26. If one tries to think about history, it seems to me – it’s like looking at a range of mountains. And the first time you see them, they look one way. But then time changes, the pattern of light shifts. Maybe you’ve moved slightly, your perspective has changed. The mountains are the same, but they look very different.
  27. Don’t try to write too much in a single session. One thousand words a day is quite enough. Stop after about four or five hours.
  28. If you go back, ‘The Great Gatsby’ would be a portrait of the rich and fortune made by business.
  29. One cannot see any world leader who has got a grip on the financial markets these days. They’re too big, too fast. I think that’s quite scary.
  30. I think that whenever a nation feels itself to be at is zenith, it starts to feel a creeping sense of anxiety.
  31. Politics is never a victory, it’s just the remorseless grinding forward of events.
  32. I see myself as the literary equivalent of a skilled lathe-operator, or a basket-weaver; a potter, maybe: I make mildly diverting objects that people want to buy.
  33. Writers of fiction should stick to writing, not pop up on panel shows or as a talking head.
  34. We live in an age of great jitteriness in the financial markets. And there’s no doubt at all, I think, that the volume of computer-traded stocks has helped contribute to that.
  35. There’s nothing more interesting than the details of someone’s life.
  36. I used to love politics. I can’t say I do any more. All the fun has gone out of it. Each side is engaged in this trench warfare of managerialism. They’re all too scared to say anything that might make them appear something other than completely bland.
  37. In a way I’m almost more rueful about the notion of having a non-ideological Labour party than I am about the personality of Tony Blair.
  38. You know, you can be really quite subversive in popular fiction, which is capable of taking on big issues of politics, war, the rise and fall of commercial dynasties.
  39. I think it’s very, very hard not to go slightly crazy if you’re in the top in politics – especially if you’re there for a long time.
  40. First comes an idea. Then, characters begin to evolve out of the landscape of that idea. And then, finally, characters dominate: plot is simply a function of what these people might do or be. Everything has to flow from their personalities; otherwise it will not be emotionally engaging, or plausible.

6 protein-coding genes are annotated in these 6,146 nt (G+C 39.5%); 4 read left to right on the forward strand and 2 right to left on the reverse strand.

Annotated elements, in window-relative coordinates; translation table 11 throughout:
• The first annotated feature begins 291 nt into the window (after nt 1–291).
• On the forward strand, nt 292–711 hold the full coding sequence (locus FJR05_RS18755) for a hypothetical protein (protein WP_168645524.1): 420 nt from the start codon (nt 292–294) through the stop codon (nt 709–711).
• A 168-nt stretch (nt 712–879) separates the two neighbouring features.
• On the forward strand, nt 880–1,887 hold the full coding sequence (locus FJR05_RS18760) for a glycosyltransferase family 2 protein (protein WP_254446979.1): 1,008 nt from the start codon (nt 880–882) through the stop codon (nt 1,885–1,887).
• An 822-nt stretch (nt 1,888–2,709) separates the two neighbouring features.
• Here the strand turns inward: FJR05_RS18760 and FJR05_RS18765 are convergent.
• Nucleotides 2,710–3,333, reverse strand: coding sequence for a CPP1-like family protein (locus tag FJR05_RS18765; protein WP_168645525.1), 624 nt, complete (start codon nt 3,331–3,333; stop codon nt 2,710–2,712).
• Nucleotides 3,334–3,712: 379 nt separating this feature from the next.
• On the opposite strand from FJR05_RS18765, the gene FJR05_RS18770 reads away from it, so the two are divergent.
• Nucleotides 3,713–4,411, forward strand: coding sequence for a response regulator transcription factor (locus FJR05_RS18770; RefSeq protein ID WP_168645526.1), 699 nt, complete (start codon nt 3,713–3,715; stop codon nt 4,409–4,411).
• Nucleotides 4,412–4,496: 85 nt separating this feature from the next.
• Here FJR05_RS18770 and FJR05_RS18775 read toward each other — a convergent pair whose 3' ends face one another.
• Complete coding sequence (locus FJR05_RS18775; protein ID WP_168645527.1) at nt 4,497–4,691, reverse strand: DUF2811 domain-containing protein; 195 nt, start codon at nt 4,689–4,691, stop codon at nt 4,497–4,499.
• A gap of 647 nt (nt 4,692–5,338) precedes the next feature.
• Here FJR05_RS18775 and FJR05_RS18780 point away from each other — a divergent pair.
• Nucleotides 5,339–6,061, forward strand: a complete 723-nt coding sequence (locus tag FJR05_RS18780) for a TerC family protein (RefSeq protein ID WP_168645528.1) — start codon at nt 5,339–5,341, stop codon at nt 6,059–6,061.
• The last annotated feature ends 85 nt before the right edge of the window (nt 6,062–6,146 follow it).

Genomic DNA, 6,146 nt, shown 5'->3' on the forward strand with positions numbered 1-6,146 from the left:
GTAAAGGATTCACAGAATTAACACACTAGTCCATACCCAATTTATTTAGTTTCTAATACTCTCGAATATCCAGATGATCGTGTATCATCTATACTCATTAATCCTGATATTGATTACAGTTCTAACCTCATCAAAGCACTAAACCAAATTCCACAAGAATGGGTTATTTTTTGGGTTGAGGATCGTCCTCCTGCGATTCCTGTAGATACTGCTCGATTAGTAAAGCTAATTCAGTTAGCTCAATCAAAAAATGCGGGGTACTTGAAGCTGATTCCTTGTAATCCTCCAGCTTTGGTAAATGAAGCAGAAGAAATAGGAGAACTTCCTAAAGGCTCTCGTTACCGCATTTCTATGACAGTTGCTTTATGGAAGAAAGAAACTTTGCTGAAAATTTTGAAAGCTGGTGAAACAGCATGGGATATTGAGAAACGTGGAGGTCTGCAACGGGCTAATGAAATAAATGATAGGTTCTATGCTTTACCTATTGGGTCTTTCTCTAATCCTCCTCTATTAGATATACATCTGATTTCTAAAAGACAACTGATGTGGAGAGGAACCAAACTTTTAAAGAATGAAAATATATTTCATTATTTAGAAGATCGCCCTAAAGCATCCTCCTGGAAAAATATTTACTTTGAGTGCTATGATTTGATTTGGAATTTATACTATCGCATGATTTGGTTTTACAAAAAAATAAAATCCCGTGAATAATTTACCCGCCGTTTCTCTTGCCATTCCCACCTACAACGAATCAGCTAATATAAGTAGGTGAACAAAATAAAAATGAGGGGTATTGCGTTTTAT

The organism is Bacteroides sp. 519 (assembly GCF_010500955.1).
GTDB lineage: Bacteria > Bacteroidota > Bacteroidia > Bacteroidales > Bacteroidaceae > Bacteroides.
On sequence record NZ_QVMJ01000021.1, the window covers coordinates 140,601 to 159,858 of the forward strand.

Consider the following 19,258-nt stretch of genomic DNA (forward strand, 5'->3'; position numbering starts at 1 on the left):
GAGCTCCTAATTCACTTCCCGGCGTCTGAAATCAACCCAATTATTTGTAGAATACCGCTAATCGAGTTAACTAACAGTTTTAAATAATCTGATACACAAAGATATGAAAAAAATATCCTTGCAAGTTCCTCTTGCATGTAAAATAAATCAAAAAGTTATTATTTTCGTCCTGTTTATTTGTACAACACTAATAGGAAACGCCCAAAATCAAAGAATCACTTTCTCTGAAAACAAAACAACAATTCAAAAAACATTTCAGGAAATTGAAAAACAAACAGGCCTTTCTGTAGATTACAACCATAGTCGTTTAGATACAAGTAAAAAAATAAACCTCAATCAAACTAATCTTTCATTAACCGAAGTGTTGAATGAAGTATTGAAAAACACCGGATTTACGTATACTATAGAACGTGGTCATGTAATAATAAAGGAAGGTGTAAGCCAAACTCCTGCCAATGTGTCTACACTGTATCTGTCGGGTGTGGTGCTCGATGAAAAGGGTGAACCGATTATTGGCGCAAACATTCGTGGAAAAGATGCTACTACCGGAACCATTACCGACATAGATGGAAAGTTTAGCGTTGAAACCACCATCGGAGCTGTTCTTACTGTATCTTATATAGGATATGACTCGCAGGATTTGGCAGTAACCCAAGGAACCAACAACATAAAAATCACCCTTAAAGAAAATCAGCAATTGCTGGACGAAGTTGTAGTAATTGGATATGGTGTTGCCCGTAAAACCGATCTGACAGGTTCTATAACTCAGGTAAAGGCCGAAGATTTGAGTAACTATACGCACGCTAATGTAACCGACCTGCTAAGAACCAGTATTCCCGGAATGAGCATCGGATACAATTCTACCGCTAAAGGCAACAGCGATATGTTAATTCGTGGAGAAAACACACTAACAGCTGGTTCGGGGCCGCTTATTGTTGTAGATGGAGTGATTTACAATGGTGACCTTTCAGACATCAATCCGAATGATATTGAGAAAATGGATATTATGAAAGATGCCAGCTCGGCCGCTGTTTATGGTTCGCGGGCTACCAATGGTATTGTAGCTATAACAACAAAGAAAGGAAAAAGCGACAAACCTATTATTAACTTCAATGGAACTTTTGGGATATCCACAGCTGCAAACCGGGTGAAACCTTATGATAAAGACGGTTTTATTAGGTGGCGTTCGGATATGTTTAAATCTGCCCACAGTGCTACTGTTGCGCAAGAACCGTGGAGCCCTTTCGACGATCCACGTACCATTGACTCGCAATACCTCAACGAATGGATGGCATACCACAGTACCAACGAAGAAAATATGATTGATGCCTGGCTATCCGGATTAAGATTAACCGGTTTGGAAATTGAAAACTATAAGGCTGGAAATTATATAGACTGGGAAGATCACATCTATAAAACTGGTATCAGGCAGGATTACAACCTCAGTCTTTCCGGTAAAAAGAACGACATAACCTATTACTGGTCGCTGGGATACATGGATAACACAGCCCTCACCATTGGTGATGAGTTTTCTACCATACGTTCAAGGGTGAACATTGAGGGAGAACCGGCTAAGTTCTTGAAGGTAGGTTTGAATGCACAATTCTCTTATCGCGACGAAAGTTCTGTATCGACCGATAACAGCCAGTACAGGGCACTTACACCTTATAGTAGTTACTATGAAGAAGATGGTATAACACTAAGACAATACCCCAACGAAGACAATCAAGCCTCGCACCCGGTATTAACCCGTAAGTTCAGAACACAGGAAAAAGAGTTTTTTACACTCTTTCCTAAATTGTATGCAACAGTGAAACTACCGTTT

41. Orwell has always been a huge influence on me.
  42. My literary career was a fluke. Utterly unexpected.
  43. Leaders today are isolated by phalanxes of body guards. It’s profoundly undemocratic, the way they have used terrorism as a means to protect themselves.
  44. It’s when you’ve stopped writing and are doing other things, especially when you’re asleep, that the real work is done.
  45. My parents were interested in history and the world. My father read Graham Greene and Georges Simenon and was a strong trade unionist and Labour supporter.
  46. Cut your manuscript ruthlessly but never throw anything away: it’s amazing how often a discarded scene or description, which wouldn’t fit in one place, will work perfectly later.
  47. Everyone thinks politics will just go on the way it is. I don’t agree.
  48. Having the urge to write a novel, especially if you’ve yet to be published, is like having a medical condition impossible to mention in polite company – it’s a relief simply to know there are fellow-sufferers out there.
  49. For me, as I suspect for most people, there comes a point where you have enough. If you’ve got £20 million, why keep going until you’ve got £100 million or £1,000 million? Does anyone need another vast yacht or private jet or a house full of gold?
  50. My greatest regret as a writer is that I’ve never been able to include as many jokes as I’d like.
  51. You find out what you think by talking to yourself.
  52. Storytelling has a narcotic power.